This NoVA student is being honored in a prestigious STEM competition

Forty high school seniors from across the U.S. have been named finalists in one of the nation’s most prestigious science and math competitions, and one of them hails from Arlington.

young girl with red pony tail
Photo courtesy of Society for Science & The Public

Victoria Graf, a 17-year-old student at Alexandria’s Thomas Jefferson High School for Science and Technology, is among 40 finalists from across the globe in the Regeneron Science Talent Search. And now, she has the chance to win up to $250,000 as part of one of the nation’s most prestigious science and math competitions. 

The Regeneron Science Talent Search—hosted by 99-year-old nonprofit Society for Science & The Public and biotech company Regeneron Pharmaceuticals, Inc.—celebrates the next generation of brilliant minds through a science competition, challenging students to present original research projects in the STEM field.  

This year, 1,993 high schoolers in the United States applied for the award, and 40 were awarded as finalists at the end of January for their original research. Among the projects, topics span a wide range of STEM-related subjects, including targeting cancer via signaling pathways and identifying an improved method for trace level arsenic quantification in water.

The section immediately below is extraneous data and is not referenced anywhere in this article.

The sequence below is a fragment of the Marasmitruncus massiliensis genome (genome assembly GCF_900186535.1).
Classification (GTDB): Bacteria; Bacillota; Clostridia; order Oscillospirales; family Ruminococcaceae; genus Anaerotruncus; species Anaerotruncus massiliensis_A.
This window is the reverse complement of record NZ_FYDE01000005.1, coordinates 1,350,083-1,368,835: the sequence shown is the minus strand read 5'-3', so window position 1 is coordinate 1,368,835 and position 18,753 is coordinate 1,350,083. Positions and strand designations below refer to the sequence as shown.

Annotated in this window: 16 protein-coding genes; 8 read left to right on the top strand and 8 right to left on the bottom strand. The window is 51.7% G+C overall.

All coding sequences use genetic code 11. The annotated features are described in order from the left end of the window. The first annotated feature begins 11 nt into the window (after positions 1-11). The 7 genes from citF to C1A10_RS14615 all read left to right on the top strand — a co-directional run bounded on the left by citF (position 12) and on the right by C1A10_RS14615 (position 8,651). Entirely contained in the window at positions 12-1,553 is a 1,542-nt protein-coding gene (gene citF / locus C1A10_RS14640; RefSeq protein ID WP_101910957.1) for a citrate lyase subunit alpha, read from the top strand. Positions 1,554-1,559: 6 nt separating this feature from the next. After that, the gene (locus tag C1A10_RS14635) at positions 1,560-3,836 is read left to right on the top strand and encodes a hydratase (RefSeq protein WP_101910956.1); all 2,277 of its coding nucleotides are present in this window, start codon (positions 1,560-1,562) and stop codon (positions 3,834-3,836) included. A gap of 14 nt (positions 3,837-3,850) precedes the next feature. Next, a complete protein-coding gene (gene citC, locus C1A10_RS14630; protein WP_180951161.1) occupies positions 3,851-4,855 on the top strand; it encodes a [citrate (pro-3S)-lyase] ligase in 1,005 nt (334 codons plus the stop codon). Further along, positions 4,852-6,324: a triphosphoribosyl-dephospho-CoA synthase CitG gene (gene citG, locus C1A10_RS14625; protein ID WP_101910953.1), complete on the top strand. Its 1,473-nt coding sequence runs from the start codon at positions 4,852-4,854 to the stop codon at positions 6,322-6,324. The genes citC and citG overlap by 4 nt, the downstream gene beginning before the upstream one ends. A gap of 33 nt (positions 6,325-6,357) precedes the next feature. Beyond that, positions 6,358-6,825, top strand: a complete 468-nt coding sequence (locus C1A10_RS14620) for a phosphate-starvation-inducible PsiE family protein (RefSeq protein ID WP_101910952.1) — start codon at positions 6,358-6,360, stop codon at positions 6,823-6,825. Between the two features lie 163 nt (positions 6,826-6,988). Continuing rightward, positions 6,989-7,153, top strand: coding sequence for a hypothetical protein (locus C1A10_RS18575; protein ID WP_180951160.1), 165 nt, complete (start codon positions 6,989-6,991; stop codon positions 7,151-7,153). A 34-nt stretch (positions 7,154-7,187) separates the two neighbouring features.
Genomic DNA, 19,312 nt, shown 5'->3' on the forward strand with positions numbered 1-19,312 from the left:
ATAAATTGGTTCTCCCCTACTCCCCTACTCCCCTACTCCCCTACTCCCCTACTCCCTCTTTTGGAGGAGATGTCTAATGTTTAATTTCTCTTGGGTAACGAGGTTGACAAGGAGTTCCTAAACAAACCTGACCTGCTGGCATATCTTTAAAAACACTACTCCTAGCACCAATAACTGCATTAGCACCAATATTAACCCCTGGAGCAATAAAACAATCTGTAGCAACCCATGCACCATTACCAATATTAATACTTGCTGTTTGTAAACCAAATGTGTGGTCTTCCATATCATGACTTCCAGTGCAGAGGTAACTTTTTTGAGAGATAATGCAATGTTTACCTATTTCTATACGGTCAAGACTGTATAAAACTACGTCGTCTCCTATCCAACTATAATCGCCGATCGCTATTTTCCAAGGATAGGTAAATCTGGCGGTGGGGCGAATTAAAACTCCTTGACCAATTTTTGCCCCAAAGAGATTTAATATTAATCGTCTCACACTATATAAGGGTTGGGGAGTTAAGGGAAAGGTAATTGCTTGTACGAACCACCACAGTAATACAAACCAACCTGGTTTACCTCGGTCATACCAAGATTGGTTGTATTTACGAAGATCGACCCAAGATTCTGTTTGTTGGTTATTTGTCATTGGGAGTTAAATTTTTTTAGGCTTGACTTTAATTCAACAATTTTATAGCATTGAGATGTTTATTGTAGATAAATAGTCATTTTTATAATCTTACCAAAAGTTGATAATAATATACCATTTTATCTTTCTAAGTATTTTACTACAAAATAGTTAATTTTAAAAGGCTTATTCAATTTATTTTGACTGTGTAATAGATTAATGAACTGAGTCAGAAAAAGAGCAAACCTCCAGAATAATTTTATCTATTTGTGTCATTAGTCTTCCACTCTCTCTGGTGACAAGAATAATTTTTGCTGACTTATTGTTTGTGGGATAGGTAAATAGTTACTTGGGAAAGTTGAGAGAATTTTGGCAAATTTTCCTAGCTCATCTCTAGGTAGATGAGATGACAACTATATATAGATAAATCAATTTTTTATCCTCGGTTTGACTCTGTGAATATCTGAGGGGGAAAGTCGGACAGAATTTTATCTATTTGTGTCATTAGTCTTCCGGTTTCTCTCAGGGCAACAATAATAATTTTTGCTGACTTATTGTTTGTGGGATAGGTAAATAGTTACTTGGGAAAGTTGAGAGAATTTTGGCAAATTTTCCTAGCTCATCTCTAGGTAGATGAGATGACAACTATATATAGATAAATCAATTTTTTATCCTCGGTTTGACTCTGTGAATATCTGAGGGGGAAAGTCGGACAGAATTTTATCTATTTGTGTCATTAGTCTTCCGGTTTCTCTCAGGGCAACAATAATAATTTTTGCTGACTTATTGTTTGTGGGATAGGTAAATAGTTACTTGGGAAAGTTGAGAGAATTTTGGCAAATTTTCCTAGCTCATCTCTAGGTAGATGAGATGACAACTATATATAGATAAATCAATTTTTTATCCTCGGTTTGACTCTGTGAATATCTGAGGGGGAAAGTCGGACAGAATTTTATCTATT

Graf’s project, titled “Determining Stimulus Selection Parameters for Treatment of Neurological Disorders Using Statistical Analysis of EEG Signal Entropy,” investigates music’s effect on a neurological response.

In addition to excelling in the scientific field, Graf is a classical pianist who has performed in New York and London, and she is also a black belt in karate. 

From March 5 through March 11, Graf and the 39 other talented students spanning 21 states will make their way to the District for the final portion of the competition. The top 10 projects will be awarded at a black gala ceremony at the National Building Museum. 

Throughout the six-day process, students will undergo a rigorous judging process and compete for more than $1.8 million in awards. Plus, they will have the chance to meet with leading scientists, members of Congress and display their research to the public. In the past, finalists of the Regeneron Science Talent Search have gone on to earn a variety of esteemed academic honors, including the National Medal of Science, the Nobel Prize and even an Academy Award. 

For more information on Graf, the other finalists or the upcoming ceremony, click here.

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